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Since the success of the $p - 1$ algorithm depends on $p - 1$ having "small" prime factors, or at least smaller than a reasonable smoothness bound, and Williams' $p + 1$ method has the same constraint for $p + 1$, it seems to me that it would be extremely unlikely for neither $p - 1$ nor $p + 1$ to be smooth. So if we were to construct, say, a tough 500-bit (RSA-type) semiprime such as

$n = pq = \ $ 2218295966162666629041316944231086113195058068148716022472522769336934503490317077398434252307822130896437753111872862038992461352826985916137012449841,

where $p$ and $q$ are both "safe" primes to guarantee worst-case performance for the $p - 1$ algorithm (that is, $(p - 1) / 2$ and $(q - 1) / 2$ are both Sophie Germain primes), would it make sense to attempt the $p + 1$ algorithm after $p - 1$ had bailed out? In other words, is there anything to be gained by trying that before ECM or bringing out the "big guns" of QS or NFS?

Oh, and I also generated the above semiprime with $\frac{p}{q}$ large enough to thwart factoring via Fermat's difference of squares method:

$\left|p - \sqrt{n}\,\right| \gt \sqrt[4]{4n}$.

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    $\begingroup$ 'The "big guns" of ECM...'; actually, ECM isn't that much more expensive than Pollards. The algorithm is effectively the same as Pollards, just over a pseudocurve instead of $\mathbb{Z}_n^*$; this means that each computation is an EC addition, rather than modular multiplication; that just means that the overall ECM algorithm runs a constant factor slower... $\endgroup$ – poncho Jun 5 '18 at 12:41
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    $\begingroup$ For what it's worth, my "big guns" comment was kind of paraphrasing Richard A. Mollin's Introduction to Cryptography, 2nd Ed, (2007), p. 219. In this, he was specifically referring to the use of QS after trial division, DoS, p-1, and $\rho$ had failed to find small factors. He then suggests that ECM can also be used for this purpose in advance of QS. $\endgroup$ – Dave Schulman Jun 5 '18 at 14:55
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These attacks are not relevant today because ECM, QS, and NFS are more cost-effective at modulus sizes providing serious security, which these days must be well above 1024 bits, preferably at least 2048 bits.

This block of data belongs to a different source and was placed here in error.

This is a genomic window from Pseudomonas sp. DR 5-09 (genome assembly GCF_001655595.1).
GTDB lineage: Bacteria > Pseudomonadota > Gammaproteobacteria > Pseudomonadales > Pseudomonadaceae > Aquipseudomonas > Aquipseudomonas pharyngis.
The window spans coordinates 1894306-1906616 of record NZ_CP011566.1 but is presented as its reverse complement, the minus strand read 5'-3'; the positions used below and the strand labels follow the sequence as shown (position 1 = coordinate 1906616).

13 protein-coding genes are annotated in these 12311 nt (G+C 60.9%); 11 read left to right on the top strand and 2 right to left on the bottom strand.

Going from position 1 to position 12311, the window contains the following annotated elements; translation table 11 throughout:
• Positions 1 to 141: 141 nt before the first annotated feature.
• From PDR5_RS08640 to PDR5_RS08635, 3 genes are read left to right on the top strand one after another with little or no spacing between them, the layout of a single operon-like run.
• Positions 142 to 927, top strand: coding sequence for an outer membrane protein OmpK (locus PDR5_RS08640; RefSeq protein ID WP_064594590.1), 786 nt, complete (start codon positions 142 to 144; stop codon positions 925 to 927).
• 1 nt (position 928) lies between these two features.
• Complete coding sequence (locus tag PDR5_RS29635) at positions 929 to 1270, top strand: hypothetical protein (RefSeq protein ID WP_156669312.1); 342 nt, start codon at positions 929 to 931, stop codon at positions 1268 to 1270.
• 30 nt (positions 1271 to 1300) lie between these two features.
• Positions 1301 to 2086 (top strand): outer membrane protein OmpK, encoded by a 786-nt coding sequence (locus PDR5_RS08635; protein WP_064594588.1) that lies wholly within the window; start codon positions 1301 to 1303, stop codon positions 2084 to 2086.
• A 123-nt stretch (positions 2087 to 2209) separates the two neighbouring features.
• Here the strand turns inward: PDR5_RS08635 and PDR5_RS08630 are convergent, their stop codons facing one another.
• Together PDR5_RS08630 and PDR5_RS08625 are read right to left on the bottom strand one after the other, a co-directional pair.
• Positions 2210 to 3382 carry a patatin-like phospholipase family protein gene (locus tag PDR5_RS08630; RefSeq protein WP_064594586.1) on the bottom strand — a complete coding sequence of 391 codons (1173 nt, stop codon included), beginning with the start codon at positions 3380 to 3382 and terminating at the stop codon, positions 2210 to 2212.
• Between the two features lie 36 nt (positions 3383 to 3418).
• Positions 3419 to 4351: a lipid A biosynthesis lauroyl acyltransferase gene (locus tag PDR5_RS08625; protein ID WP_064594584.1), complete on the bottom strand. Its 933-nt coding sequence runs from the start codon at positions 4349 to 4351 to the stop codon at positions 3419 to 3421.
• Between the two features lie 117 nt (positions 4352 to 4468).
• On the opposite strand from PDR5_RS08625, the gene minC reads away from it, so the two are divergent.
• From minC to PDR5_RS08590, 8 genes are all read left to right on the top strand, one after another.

See past questions [1], [2] for more background on these criteria in historical RSA key generation recommendations, which these days are obsolete since the development of ECM, QS, and NFS.

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    $\begingroup$ Yes, I've read Rivest's and Silverman's 2001 paper and understand their argument about how the use of "strong" and "safe" primes (wrt RSA, at any rate) have been made obsolete by the advent of improved factoring techniques since 1982 or so, specifically ECM, QS, and now NFS. I have no problem with any of that, but my question remains: is there any point in attempting p+1 after p-1 has failed, in the hope that p+1 is likely to be smooth if p-1 is not? If the answer is no, of course, the next move would be ECM, followed by (size-dependent) QS or NFS. $\endgroup$ – Dave Schulman Jun 5 '18 at 14:42
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    $\begingroup$ The answer assumes we are attempting to factor a deliberately-chosen 'hard to factor' number (e.g. an RSA modulus). If we are attempting to factor an arbitrary number (for whatever reason), starting off with these 'cheap/find small factors quickly' methods make sense. $\endgroup$ – poncho Jun 5 '18 at 16:08
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    $\begingroup$ Yes, I agree. There's not much point using trial division, SQUFOF, $p - 1, p + 1, \rho$, or maybe even ECM on something like a 617-digit RSA modulus. For semiprimes like that, I see little choice other than GNFS with massive computing power and a great deal of time. I suppose there's always a small chance that one of the probabilistic algorithms might get lucky and come up with a spectacular factorization, but my understanding is that even the upper bound on the probability of that happening is still minuscule. $\endgroup$ – Dave Schulman Jun 5 '18 at 17:13

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